I initially wrote and presented this paper about my composition Music for Social Distancing for the 2020 Aspen Composers Conference.1 If you’re interested in the work that is the subject of this paper, you can get the score and performance information on my site. The presentation included this performance of the work by Wichita State University’s Happening Now new music ensemble, with a little help from my friends.
In March 2020, I and countless other musicians across the United States were asked to stay in our homes and limit our personal interactions as much as possible to limit the spread of the novel coronavirus. This impacted nearly every music presenter, performer, venue, and school in many ways. As many interpersonal interactions—meetings, lessons, and even parties—migrated to videoconference platforms like Zoom and Skype, it quickly became obvious that performing traditional repertoire would not be feasible over these platforms for a variety of reasons I will discuss momentarily. Even beyond the common practice period, more recent, flexible compositions pose similar challenges to remote performance. In this presentation, I will discuss some of the issues associated with remote ensemble performance, the compositional techniques I used in my work Music for Social Distancing to account for those issues, and the experiences with various readings and performances of the work in the months since I first published it.
The term “social distancing” was quickly and widely adopted by health and policy experts in the earliest days of the pandemic. The World Health Organization (WHO) and US Centers for Disease Control and Prevention (CDC) recommended that individuals maintain a minimum of six feet of space between themselves and others outside their household. However, it quickly became apparent that “social distancing” might not be the most apt description of this recommendation, and some adopted the phrase “physical distancing” instead. In a WHO press conference, Dr. Maria Van Kerkhove elaborated:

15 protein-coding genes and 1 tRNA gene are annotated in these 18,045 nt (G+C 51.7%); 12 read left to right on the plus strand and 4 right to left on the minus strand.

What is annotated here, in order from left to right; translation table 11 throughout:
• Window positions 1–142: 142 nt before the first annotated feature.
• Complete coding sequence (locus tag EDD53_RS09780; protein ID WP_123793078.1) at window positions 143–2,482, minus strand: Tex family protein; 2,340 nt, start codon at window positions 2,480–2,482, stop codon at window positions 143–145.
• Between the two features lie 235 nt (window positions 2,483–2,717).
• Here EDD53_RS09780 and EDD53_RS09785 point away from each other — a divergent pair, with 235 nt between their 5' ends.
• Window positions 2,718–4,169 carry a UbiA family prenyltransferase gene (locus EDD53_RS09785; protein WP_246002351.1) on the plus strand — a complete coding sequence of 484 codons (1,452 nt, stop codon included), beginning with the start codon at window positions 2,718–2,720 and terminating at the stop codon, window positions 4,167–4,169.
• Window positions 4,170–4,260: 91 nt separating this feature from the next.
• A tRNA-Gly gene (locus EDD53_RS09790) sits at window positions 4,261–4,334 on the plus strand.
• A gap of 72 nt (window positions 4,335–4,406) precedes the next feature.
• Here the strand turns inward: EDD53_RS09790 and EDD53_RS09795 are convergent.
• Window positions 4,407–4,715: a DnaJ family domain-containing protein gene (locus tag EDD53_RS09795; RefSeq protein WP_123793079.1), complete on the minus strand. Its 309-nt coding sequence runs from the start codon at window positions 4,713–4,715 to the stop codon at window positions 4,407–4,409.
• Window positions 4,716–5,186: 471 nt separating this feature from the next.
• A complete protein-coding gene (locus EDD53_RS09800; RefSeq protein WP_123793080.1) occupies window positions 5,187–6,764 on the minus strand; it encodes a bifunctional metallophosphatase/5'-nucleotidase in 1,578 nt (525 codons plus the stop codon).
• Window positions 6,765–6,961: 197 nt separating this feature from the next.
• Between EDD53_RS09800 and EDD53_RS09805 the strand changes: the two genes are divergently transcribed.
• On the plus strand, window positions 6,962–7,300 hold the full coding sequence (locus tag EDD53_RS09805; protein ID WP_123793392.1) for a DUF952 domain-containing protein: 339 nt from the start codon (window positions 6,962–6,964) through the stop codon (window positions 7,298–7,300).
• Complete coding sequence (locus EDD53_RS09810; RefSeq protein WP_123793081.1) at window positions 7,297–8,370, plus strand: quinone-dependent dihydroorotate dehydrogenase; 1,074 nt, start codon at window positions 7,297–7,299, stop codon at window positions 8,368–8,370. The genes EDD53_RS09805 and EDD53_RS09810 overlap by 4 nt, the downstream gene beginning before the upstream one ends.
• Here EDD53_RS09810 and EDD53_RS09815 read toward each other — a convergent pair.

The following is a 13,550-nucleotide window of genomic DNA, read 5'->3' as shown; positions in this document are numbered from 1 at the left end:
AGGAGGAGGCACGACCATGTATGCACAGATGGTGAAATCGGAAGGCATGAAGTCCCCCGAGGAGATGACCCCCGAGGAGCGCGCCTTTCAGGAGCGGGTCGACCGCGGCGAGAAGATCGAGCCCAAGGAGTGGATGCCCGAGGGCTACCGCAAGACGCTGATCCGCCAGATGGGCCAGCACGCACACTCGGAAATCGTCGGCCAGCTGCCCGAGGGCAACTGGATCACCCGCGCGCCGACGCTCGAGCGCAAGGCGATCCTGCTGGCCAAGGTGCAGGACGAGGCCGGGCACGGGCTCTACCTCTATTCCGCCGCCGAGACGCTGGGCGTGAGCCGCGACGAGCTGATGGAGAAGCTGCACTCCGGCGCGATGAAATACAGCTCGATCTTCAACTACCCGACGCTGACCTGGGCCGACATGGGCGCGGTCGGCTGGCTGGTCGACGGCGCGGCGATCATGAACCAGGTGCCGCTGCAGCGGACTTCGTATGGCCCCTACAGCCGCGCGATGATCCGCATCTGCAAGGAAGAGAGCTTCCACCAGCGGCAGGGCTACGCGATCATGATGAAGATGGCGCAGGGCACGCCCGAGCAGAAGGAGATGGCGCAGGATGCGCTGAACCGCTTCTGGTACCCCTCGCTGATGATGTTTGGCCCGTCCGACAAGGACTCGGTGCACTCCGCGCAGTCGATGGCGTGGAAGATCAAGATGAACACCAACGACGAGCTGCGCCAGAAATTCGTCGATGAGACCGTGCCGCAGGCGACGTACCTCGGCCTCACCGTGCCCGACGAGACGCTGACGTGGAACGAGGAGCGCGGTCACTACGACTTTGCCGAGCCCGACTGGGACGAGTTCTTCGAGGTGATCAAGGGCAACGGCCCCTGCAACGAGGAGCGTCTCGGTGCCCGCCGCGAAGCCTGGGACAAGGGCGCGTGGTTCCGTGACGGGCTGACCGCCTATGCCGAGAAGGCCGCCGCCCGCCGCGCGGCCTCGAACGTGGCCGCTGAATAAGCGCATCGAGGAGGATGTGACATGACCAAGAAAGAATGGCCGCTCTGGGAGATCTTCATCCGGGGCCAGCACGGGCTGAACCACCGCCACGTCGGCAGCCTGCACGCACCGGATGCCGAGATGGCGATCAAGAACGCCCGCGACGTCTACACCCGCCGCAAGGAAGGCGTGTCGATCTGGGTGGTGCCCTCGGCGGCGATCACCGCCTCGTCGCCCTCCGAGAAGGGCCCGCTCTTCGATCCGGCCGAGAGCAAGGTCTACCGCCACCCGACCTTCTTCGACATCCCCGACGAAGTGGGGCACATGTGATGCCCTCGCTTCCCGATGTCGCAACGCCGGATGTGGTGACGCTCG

… [K]eeping the physical distance from people so that we can prevent the virus from transferring to one another, that’s absolutely essential. But it doesn’t mean that socially we have to disconnect from our loved ones, from our family. Technology right now has advanced so greatly that we can keep connected in many ways without actually physically being in the same room or physically in the same space with people. … So find ways to do that, find ways through the internet and through different social media to remain connected because your mental health going through this is just as important as your physical health.2
This idea, maintaining social bonds in spite of physical isolation, became very important to me as I was working on this piece, teaching lessons and classes remotely, and imagining what music could look like under these restrictions. I will continue to use the expression “social distancing” here, as it is more familiar, but I intend it to mean physical and geographic separation rather than social isolation.
When institutions started canceling concerts and universities and conservatories started sending students home, I and many of my colleagues scrambled to find the best ways to move our performances, rehearsals, and classes to the Internet. A popular question in online music forums was “What application do I need to use to have my rehearsal online?”. The obvious assumption there is that there was such a thing. It turns out there wasn’t, isn’t, and likely won’t be any time soon, due to technical limitations.